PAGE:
Oops! VandeHei went off the "nonpartisan" script by admitting that the president has politicized this. However, rather than argue with VandeHei, Matthews and Moran contradict themselves from earlier and pretty much accept the political nature of the visit.
MATTHEWS: I think -- I think he acknowledged that, Jim, somewhere in those comments with the troops, that this was a year later after we have done what we have done.
MATTHEWS: Let me go back to Congressman Moran about this whole political thing here. You know, I have to tell you, I look at John McCain's career, and I have nothing but pride in it as an American. I think he did a great job as a soldier, as a flyer, a combat pilot. He got shot down. He suffered as a POW those seven years. He came back to America. He was elected to Congress based on that wonderful service record. He was elected to the Senate on that service record and was nominated for president to a large extent on what he had done for his country. Why is it wrong for then -- for this president to get some credit for his role as commander in chief? I don't get it. I don't get it.
MORAN: Well, it certainly is...
MATTHEWS: It's consistent.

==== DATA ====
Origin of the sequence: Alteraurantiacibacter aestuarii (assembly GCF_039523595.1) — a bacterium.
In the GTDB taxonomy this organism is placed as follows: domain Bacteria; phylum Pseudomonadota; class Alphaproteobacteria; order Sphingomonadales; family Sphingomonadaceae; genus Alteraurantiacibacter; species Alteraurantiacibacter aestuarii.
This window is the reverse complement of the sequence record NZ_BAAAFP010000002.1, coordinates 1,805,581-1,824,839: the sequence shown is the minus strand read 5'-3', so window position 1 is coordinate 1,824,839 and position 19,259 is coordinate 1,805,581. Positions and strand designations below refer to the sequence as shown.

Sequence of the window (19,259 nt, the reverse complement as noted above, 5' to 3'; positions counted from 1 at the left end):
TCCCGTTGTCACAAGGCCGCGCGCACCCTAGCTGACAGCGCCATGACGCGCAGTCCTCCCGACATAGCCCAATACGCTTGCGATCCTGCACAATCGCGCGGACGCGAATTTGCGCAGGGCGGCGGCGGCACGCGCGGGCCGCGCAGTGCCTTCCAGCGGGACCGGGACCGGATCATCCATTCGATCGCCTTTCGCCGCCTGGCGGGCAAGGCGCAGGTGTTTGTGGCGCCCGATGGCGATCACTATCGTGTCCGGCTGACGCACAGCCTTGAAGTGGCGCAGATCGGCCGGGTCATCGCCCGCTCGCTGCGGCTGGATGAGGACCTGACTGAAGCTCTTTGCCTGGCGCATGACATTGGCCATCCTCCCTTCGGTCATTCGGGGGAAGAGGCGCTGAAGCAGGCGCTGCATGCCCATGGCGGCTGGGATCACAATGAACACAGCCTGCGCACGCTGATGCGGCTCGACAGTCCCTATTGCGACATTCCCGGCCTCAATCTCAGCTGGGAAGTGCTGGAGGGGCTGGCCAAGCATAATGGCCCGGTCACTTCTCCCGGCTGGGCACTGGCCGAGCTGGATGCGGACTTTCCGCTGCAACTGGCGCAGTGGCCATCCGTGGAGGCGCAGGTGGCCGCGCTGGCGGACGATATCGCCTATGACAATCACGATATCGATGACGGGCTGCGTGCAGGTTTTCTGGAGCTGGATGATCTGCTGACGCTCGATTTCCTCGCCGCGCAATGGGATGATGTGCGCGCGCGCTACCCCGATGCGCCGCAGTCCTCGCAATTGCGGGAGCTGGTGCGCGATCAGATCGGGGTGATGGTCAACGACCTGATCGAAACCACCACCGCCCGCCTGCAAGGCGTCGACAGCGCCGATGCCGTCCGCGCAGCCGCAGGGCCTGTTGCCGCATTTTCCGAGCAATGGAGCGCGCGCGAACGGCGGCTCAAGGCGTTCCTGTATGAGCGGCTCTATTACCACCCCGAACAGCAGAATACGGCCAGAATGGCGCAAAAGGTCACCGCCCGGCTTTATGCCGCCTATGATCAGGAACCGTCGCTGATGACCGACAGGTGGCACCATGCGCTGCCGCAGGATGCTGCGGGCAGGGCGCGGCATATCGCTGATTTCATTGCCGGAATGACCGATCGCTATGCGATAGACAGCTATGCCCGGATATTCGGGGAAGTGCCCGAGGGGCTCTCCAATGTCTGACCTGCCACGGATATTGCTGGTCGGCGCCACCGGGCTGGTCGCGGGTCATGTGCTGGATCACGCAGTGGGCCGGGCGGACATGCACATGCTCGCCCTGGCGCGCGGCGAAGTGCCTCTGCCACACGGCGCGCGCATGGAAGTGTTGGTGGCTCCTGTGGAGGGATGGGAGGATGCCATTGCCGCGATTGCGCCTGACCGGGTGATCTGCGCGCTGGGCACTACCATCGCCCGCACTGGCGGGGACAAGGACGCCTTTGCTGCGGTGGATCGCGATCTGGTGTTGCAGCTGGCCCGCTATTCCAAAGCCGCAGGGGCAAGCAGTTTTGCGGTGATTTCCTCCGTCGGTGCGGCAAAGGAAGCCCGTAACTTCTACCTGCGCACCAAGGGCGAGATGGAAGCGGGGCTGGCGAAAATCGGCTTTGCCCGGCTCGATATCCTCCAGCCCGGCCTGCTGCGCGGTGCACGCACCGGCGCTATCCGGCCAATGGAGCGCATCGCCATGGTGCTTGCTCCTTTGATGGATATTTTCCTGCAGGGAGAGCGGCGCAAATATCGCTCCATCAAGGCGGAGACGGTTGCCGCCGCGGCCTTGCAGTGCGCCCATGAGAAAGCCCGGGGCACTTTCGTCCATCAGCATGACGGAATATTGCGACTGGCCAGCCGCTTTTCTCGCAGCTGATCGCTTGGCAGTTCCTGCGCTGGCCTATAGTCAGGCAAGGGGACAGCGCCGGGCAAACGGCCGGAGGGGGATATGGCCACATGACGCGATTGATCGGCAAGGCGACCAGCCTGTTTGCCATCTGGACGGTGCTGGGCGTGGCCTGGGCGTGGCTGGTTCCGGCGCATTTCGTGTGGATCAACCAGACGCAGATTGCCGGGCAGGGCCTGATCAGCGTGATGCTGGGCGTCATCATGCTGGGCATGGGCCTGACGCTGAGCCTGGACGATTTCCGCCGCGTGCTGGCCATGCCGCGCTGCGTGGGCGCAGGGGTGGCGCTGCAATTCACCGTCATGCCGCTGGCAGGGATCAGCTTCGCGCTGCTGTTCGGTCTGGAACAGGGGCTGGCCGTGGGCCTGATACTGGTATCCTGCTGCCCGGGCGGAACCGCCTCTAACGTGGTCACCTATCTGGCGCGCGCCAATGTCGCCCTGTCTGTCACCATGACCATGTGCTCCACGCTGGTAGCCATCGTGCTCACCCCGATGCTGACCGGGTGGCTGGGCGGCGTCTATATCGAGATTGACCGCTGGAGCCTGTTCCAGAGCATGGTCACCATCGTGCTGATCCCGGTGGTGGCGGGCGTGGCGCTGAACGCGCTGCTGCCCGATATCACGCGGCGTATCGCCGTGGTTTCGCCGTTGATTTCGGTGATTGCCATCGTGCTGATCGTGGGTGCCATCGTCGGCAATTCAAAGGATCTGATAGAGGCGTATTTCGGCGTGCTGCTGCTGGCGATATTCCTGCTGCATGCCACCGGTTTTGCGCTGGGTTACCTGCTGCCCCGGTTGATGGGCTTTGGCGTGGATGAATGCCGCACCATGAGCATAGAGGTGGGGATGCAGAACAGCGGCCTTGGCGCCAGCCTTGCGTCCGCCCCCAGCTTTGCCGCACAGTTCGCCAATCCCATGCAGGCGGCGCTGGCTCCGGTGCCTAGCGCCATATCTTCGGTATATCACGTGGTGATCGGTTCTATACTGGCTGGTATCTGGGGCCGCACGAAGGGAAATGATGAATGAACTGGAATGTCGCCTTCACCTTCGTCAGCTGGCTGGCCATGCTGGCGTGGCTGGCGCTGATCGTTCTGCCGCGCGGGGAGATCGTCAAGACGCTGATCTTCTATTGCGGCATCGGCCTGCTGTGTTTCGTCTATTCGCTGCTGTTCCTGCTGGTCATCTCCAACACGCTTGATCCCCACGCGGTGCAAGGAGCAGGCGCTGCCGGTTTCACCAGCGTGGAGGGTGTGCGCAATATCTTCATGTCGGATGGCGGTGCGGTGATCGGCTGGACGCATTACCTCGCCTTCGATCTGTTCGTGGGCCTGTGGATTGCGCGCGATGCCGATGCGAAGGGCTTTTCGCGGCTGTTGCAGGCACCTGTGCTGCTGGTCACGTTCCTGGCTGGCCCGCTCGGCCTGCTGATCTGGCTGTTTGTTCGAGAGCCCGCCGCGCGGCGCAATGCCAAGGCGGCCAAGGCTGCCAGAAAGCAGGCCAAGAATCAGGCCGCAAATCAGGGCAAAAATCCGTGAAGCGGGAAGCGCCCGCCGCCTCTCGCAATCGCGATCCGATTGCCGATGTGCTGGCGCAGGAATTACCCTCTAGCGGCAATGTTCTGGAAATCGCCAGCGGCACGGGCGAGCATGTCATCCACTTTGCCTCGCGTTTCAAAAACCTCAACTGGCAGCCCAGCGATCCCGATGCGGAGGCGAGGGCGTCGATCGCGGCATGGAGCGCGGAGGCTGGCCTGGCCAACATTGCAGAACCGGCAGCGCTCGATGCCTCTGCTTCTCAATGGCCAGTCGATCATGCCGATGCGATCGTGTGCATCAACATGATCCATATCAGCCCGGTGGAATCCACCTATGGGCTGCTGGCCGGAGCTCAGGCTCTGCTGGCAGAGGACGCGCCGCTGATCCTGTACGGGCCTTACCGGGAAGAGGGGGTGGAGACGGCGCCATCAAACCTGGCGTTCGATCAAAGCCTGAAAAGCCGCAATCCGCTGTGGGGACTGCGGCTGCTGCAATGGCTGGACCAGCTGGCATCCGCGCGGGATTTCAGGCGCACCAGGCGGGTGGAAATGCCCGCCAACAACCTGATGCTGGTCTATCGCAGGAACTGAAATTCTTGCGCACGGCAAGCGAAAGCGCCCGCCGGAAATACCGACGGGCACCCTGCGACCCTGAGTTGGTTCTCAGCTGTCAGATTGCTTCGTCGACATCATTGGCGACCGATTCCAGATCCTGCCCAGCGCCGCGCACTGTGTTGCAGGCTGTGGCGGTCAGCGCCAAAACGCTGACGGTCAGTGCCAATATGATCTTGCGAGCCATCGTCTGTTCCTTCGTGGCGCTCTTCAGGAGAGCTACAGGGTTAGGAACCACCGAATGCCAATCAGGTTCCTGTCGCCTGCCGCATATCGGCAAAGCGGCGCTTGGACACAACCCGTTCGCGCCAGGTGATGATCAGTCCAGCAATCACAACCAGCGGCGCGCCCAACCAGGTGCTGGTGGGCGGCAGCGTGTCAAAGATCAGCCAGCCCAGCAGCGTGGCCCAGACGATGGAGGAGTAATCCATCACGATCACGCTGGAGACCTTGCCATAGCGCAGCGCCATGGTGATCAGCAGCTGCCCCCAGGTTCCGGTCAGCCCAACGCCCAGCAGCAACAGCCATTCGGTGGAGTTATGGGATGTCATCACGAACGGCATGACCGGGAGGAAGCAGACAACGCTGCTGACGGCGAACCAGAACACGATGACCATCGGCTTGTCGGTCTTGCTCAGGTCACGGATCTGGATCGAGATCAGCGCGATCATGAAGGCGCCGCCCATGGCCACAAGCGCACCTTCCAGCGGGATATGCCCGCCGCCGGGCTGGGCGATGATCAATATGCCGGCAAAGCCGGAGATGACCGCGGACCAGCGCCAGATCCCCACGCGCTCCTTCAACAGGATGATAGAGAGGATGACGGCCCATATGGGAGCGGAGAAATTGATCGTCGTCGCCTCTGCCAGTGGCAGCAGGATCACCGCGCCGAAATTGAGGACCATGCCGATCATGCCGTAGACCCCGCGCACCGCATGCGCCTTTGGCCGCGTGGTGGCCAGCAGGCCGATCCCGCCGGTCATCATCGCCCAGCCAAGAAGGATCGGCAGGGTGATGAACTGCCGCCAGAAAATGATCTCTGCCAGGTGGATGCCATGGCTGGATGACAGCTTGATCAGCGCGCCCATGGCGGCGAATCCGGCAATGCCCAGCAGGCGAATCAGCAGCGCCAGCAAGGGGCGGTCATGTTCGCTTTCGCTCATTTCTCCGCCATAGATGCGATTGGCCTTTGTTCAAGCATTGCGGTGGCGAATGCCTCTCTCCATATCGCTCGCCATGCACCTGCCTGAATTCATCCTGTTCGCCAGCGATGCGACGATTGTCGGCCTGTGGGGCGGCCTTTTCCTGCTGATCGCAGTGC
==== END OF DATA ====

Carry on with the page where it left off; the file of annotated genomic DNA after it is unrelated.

MORAN: Yes, absolutely. It's not wrong. We all have roles to play. The vast majority of Americans today have not served in uniform. They certainly support the troops. But the question is, do we support them in a tangible way or just by standing up and saluting them at ball games and so on? I think President Obama is responding to the needs of the troops, just as he should be doing. The fact is, with all of the fiscal constraints, he's put more money into helping out veterans getting jobs, traumatic brain injury, helping their families. This is what they need. And I think that you're going to see -- you can see on the face of the troops right now, you know, they're happy this guy is their leader. He's responding to what's in their mind. They are concerned they're going to lose their -- probably as concerned about losing their buddies as losing their own life. But he recognizes their sacrifice. I think he speaks for all of us. So, you know, you can call it political. Everything he does is political, but there are some political things that need to be one and need to be done in the right way. This speech was perfect. He's just where he ought to be. And he's the kind of commander in chief that the troops need.